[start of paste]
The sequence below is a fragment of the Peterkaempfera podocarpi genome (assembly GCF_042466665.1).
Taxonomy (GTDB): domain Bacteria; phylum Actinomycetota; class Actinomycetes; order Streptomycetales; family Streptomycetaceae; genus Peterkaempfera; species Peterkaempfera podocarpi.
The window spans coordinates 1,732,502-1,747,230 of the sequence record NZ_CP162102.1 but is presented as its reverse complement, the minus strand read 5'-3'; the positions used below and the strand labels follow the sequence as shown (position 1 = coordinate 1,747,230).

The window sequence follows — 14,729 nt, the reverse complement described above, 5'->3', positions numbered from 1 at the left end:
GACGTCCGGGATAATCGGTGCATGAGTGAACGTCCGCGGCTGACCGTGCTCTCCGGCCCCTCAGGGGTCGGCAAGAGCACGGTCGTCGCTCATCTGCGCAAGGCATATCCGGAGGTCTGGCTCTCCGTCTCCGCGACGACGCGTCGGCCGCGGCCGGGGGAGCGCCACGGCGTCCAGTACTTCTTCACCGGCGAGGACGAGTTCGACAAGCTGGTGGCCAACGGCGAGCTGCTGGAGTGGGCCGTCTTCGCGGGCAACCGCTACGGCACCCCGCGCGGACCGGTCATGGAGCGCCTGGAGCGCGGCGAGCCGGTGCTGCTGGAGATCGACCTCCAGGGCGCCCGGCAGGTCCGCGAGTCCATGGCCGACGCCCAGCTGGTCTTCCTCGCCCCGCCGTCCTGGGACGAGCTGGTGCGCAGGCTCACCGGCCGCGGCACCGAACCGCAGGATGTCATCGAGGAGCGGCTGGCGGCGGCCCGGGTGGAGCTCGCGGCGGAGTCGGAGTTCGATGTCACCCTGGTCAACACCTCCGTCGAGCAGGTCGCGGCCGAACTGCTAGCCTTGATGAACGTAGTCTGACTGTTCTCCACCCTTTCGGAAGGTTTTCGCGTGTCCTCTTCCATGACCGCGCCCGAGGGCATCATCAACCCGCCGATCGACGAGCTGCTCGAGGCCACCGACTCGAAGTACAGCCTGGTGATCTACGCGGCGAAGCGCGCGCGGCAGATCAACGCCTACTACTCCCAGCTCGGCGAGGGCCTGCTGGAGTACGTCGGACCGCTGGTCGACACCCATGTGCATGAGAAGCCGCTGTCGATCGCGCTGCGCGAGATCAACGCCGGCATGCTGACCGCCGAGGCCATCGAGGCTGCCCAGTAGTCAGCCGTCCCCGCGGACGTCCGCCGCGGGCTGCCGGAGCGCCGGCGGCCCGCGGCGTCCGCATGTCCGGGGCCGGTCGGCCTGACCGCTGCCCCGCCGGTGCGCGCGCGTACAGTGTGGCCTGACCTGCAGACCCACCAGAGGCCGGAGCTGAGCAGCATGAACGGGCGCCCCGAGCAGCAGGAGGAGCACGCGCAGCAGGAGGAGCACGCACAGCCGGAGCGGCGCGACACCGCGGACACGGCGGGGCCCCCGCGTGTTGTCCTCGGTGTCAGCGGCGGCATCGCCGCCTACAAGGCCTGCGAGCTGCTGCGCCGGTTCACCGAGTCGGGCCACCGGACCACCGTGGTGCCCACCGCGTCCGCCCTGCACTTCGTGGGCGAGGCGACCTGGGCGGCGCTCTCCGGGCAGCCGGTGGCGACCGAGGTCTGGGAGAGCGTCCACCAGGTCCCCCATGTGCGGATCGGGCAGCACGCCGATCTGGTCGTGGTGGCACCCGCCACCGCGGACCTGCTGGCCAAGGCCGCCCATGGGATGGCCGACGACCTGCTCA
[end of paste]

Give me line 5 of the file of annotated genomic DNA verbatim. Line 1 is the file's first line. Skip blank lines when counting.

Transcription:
GACGTCCGGGATAATCGGTGCATGAGTGAACGTCCGCGGCTGACCGTGCTCTCCGGCCCCTCAGGGGTCGGCAAGAGCACGGTCGTCGCTCATCTGCGCAAGGCATATCCGGAGGTCTGGCTCTCCGTCTCCGCGACGACGCGTCGGCCGCGGCCGGGGGAGCGCCACGGCGTCCAGTACTTCTTCACCGGCGAGGACGAGTTCGACAAGCTGGTGGCCAACGGCGAGCTGCTGGAGTGGGCCGTCTTCGCGGGCAACCGCTACGGCACCCCGCGCGGACCGGTCATGGAGCGCCTGGAGCGCGGCGAGCCGGTGCTGCTGGAGATCGACCTCCAGGGCGCCCGGCAGGTCCGCGAGTCCATGGCCGACGCCCAGCTGGTCTTCCTCGCCCCGCCGTCCTGGGACGAGCTGGTGCGCAGGCTCACCGGCCGCGGCACCGAACCGCAGGATGTCATCGAGGAGCGGCTGGCGGCGGCCCGGGTGGAGCTCGCGGCGGAGTCGGAGTTCGATGTCACCCTGGTCAACACCTCCGTCGAGCAGGTCGCGGCCGAACTGCTAGCCTTGATGAACGTAGTCTGACTGTTCTCCACCCTTTCGGAAGGTTTTCGCGTGTCCTCTTCCATGACCGCGCCCGAGGGCATCATCAACCCGCCGATCGACGAGCTGCTCGAGGCCACCGACTCGAAGTACAGCCTGGTGATCTACGCGGCGAAGCGCGCGCGGCAGATCAACGCCTACTACTCCCAGCTCGGCGAGGGCCTGCTGGAGTACGTCGGACCGCTGGTCGACACCCATGTGCATGAGAAGCCGCTGTCGATCGCGCTGCGCGAGATCAACGCCGGCATGCTGACCGCCGAGGCCATCGAGGCTGCCCAGTAGTCAGCCGTCCCCGCGGACGTCCGCCGCGGGCTGCCGGAGCGCCGGCGGCCCGCGGCGTCCGCATGTCCGGGGCCGGTCGGCCTGACCGCTGCCCCGCCGGTGCGCGCGCGTACAGTGTGGCCTGACCTGCAGACCCACCAGAGGCCGGAGCTGAGCAGCATGAACGGGCGCCCCGAGCAGCAGGAGGAGCACGCGCAGCAGGAGGAGCACGCACAGCCGGAGCGGCGCGACACCGCGGACACGGCGGGGCCCCCGCGTGTTGTCCTCGGTGTCAGCGGCGGCATCGCCGCCTACAAGGCCTGCGAGCTGCTGCGCCGGTTCACCGAGTCGGGCCACCGGACCACCGTGGTGCCCACCGCGTCCGCCCTGCACTTCGTGGGCGAGGCGACCTGGGCGGCGCTCTCCGGGCAGCCGGTGGCGACCGAGGTCTGGGAGAGCGTCCACCAGGTCCCCCATGTGCGGATCGGGCAGCACGCCGATCTGGTCGTGGTGGCACCCGCCACCGCGGACCTGCTGGCCAAGGCCGCCCATGGGATGGCCGACGACCTGCTCA